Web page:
Register | Login
Intellectual Property Today
RFC Express - Document Management System
2013 Top Patent Firms
2013 Top Trademark Firms
Current Issue
_blank

Advertising Opportunities

Click Here

Email A Friend Back to Archived News


Nanofactories Can Make and Deliver Targeted Drugs


Saturday, March 31, 2007

College Park, Md. -- The list of side effects on your next prescription bottle may one day be a lot shorter, according to researchers at the University of Maryland's A. James Clark School of Engineering.

That's because instead of taking a conventional medication, you may instead swallow tiny "nanofactories," biochemical machines that act like cells, first conceived of at the Clark School.

For example, these ingested nanofactories, using magnetism, could detect a bacterial infection, produce a medication using the body's own materials, and deliver a dose directly to the bacteria. The drug would do its work only at the infection site, and thus not cause the side effects that may arise when an antibiotic travels throughout the body in search of infections.

William Bentley, professor and chair of the Fischell Department of Bioengineering at the Clark School, and several graduate students including Rohan Fernandes, have developed this "magnetic nanofactory" concept and published their research in Metabolic Engineering in December of last year. Colleagues around the country voiced their support for the technology in Nature Nanotechnology last month.

"In the lab," Bentley says, "our group showed we can produce a tiny nanofactory and attach it to a target cell magnetically. The nanofactory then makes small molecules from surrounding materials and delivers the molecules -- potentially drug molecules -- to the targeted cell."

Besides drug molecules, the researchers showed that the nanofactory could produce signaling molecules that communicate with the target cell or block the target cell from communicating with other, similar cells (a process called "quorum sensing") and thus prevent infection. The researchers attached the nanofactories to E. coli cells, targeting them with the help of a mixture of iron particles and chitosan, a substance derived from the shells of crustaceans like crabs and shrimp. The nanofactories then produced a signaling molecule that could render the E. coli harmless. Nanofactories could be designed to produce the needed drug molecules over an extended period of time.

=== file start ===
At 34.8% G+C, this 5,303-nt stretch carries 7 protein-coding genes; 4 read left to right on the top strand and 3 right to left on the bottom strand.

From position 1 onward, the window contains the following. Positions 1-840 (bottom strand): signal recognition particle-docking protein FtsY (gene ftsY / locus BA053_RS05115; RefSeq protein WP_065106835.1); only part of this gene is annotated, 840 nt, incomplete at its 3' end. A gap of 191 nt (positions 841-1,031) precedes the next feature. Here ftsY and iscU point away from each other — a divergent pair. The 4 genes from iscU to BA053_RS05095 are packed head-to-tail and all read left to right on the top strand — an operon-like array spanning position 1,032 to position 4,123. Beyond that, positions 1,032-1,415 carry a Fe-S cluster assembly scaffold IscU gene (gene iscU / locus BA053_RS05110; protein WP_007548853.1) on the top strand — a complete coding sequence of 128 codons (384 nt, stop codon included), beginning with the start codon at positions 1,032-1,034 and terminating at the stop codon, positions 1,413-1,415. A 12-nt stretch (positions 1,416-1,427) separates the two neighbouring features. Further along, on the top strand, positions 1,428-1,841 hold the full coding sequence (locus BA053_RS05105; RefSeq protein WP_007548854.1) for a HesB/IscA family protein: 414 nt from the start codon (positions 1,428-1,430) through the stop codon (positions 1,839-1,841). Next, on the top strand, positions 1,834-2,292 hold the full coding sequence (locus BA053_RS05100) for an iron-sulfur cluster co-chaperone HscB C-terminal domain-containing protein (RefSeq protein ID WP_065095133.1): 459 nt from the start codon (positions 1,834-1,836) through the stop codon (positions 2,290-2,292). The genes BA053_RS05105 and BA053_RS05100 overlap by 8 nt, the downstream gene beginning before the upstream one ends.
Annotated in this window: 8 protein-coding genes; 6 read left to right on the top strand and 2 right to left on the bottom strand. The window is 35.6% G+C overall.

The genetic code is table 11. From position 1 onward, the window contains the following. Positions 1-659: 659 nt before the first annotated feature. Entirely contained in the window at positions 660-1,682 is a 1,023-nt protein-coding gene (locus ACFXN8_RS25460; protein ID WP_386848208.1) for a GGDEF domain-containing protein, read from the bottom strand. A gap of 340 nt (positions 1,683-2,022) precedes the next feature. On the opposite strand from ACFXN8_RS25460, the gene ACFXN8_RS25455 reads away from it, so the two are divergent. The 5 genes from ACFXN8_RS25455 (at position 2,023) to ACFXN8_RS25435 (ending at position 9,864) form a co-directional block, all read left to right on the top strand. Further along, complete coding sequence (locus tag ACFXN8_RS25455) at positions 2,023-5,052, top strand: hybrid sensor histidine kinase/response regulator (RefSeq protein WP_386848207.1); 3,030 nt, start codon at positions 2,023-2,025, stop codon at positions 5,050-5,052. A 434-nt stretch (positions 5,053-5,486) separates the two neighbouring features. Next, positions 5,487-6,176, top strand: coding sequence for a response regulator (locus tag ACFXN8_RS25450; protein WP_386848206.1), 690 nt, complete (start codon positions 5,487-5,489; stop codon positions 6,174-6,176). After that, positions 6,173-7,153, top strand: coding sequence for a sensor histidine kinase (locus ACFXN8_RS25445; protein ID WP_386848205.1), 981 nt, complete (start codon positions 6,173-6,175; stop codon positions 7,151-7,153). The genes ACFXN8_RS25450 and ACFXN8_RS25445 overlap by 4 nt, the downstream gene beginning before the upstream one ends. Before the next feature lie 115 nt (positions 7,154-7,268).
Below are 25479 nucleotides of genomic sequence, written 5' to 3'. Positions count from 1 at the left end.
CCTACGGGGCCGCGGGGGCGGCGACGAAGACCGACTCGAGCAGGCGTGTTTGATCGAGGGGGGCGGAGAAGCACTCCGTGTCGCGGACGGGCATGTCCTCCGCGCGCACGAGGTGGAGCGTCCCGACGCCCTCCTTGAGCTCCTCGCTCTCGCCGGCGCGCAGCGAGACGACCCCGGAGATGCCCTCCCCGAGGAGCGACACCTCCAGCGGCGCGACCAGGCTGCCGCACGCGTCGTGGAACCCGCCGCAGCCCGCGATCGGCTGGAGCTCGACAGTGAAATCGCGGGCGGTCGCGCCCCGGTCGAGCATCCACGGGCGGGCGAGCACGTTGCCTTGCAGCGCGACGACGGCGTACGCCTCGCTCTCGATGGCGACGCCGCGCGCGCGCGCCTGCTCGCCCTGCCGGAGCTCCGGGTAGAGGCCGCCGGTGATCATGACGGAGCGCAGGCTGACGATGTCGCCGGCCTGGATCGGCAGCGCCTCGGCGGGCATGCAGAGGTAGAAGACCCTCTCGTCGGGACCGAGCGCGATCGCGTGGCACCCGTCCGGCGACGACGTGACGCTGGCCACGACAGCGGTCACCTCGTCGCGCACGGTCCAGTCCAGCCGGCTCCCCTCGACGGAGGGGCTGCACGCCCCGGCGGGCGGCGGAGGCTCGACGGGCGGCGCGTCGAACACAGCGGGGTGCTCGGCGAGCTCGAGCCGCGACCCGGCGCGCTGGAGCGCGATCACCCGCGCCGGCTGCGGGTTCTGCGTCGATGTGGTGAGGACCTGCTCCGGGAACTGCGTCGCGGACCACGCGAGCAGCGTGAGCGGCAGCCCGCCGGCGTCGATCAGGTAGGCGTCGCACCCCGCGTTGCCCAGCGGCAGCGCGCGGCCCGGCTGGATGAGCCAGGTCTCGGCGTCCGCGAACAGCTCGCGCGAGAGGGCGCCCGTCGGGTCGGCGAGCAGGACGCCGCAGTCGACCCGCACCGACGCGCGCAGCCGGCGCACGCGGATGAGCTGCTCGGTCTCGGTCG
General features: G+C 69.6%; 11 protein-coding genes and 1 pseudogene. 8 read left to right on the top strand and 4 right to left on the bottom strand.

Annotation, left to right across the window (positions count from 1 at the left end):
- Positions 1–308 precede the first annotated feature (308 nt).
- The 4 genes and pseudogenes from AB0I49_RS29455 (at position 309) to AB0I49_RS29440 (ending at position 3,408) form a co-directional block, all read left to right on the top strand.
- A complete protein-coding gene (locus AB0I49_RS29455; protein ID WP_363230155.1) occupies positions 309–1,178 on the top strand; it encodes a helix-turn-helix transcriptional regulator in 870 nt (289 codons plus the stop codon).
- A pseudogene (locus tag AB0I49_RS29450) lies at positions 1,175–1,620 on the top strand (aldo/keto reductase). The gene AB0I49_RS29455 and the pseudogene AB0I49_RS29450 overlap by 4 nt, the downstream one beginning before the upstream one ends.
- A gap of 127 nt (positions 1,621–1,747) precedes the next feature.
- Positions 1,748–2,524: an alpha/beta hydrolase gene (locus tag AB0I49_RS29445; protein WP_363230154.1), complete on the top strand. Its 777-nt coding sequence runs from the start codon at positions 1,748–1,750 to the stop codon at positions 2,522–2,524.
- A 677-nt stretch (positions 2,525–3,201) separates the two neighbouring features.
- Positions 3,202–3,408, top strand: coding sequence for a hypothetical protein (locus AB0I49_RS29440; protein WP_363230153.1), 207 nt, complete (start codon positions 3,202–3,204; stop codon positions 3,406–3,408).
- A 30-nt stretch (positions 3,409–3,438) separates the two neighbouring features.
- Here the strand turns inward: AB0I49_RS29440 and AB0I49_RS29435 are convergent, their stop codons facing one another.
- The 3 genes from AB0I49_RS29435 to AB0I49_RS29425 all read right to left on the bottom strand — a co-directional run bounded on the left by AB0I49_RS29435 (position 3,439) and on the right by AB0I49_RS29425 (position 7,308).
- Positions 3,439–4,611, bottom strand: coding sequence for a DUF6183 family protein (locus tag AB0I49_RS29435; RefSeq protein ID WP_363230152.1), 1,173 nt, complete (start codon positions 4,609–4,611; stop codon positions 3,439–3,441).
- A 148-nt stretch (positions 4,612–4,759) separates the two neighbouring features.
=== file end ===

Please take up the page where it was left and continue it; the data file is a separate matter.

Now that the viability of nanofactories has been shown, researchers must overcome a few challenges before they can be used in humans. First, nanofactories must be cloaked so that the body does not react to them as a foreign substance and try to attack them. Another goal is to find a method to shut down the nanofactory once it has produced the needed substance -- a type of off-switch that could be activated from outside the body. These and other topics are being investigated in the Fischell Department of Bioengineering.

Images are available for this release here:

The Metabolic Engineering and Nature Nanotechnology articles can be made available upon request. Bentley Research Group Webpage:

About the A. James Clark School of Engineering

The Clark School of Engineering, situated on the rolling, 1,500-acre University of Maryland campus in College Park, Md., is one of the premier engineering schools in the U.S.

The Clark School's graduate programs are collectively the fastest rising in the nation. In U.S. News & World Report's annual rating of graduate programs, the school is 15th among public and private programs nationally, 9th among public programs nationally and first among public programs in the mid-Atlantic region. The School offers 13 graduate programs and 12 undergraduate programs, including degree and certification programs tailored for working professionals.

The school is home to one of the most vibrant research programs in the country. With major emphasis in key areas such as communications and networking, nanotechnology, bioengineering, reliability engineering, project management, intelligent transportation systems and space robotics, as well as electronic packaging and smart small systems and materials, the Clark School is leading the way toward the next generations of engineering advances. Visit the Clark School homepage at http://www.eng.umd.edu.



Back to Archived News
Looking for...

  © Copyright 2013 Intellectual Property Today
Download Adobe Reader for free